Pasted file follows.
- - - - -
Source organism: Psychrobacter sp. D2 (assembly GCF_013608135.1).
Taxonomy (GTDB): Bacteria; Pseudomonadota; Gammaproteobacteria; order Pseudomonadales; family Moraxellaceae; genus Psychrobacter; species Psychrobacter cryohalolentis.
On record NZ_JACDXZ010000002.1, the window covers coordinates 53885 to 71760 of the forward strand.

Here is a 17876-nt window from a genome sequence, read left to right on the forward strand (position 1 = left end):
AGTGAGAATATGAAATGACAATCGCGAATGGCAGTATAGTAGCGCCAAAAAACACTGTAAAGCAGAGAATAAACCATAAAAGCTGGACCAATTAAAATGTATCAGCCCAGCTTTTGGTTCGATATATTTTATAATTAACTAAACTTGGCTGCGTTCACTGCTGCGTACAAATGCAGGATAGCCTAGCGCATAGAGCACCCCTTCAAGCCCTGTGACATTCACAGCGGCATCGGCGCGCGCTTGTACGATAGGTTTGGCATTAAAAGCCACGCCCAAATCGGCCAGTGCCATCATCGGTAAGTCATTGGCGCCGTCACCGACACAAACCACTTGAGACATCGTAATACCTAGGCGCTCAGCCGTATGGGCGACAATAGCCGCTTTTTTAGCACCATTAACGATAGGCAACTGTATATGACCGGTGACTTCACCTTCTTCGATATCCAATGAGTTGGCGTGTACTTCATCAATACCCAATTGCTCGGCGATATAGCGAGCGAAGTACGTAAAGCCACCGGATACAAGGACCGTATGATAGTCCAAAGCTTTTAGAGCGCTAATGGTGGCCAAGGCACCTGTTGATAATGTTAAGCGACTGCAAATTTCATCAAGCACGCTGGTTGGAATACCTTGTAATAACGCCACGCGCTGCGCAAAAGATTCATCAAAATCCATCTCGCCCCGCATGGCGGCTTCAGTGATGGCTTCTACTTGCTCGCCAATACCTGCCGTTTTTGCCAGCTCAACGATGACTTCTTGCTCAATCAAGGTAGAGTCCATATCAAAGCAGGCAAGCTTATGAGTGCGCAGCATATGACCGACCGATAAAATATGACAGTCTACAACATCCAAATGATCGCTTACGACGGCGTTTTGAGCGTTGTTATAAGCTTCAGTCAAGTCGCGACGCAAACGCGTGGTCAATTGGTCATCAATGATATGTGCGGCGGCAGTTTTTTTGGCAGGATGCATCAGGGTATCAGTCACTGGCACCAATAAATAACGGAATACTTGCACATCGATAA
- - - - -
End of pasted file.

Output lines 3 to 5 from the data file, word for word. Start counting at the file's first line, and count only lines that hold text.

On record NZ_JACDXZ010000002.1, the window covers coordinates 53885 to 71760 of the forward strand.

Here is a 17876-nt window from a genome sequence, read left to right on the forward strand (position 1 = left end):
AGTGAGAATATGAAATGACAATCGCGAATGGCAGTATAGTAGCGCCAAAAAACACTGTAAAGCAGAGAATAAACCATAAAAGCTGGACCAATTAAAATGTATCAGCCCAGCTTTTGGTTCGATATATTTTATAATTAACTAAACTTGGCTGCGTTCACTGCTGCGTACAAATGCAGGATAGCCTAGCGCATAGAGCACCCCTTCAAGCCCTGTGACATTCACAGCGGCATCGGCGCGCGCTTGTACGATAGGTTTGGCATTAAAAGCCACGCCCAAATCGGCCAGTGCCATCATCGGTAAGTCATTGGCGCCGTCACCGACACAAACCACTTGAGACATCGTAATACCTAGGCGCTCAGCCGTATGGGCGACAATAGCCGCTTTTTTAGCACCATTAACGATAGGCAACTGTATATGACCGGTGACTTCACCTTCTTCGATATCCAATGAGTTGGCGTGTACTTCATCAATACCCAATTGCTCGGCGATATAGCGAGCGAAGTACGTAAAGCCACCGGATACAAGGACCGTATGATAGTCCAAAGCTTTTAGAGCGCTAATGGTGGCCAAGGCACCTGTTGATAATGTTAAGCGACTGCAAATTTCATCAAGCACGCTGGTTGGAATACCTTGTAATAACGCCACGCGCTGCGCAAAAGATTCATCAAAATCCATCTCGCCCCGCATGGCGGCTTCAGTGATGGCTTCTACTTGCTCGCCAATACCTGCCGTTTTTGCCAGCTCAACGATGACTTCTTGCTCAATCAAGGTAGAGTCCATATCAAAGCAGGCAAGCTTATGAGTGCGCAGCATATGACCGACCGATAAAATATGACAGTCTACAACATCCAAATGATCGCTTACGACGGCGTTTTGAGCGTTGTTATAAGCTTCAGTCAAGTCGCGACGCAAACGCGTGGTCAATTGGTCATCAATGATATGTGCGGCGGCAGTTTTTTTGGCAGGATGCATCAGGGTATCAGTCACTGGCACCAATAAATAACGGAATACTTGCACATCGATAA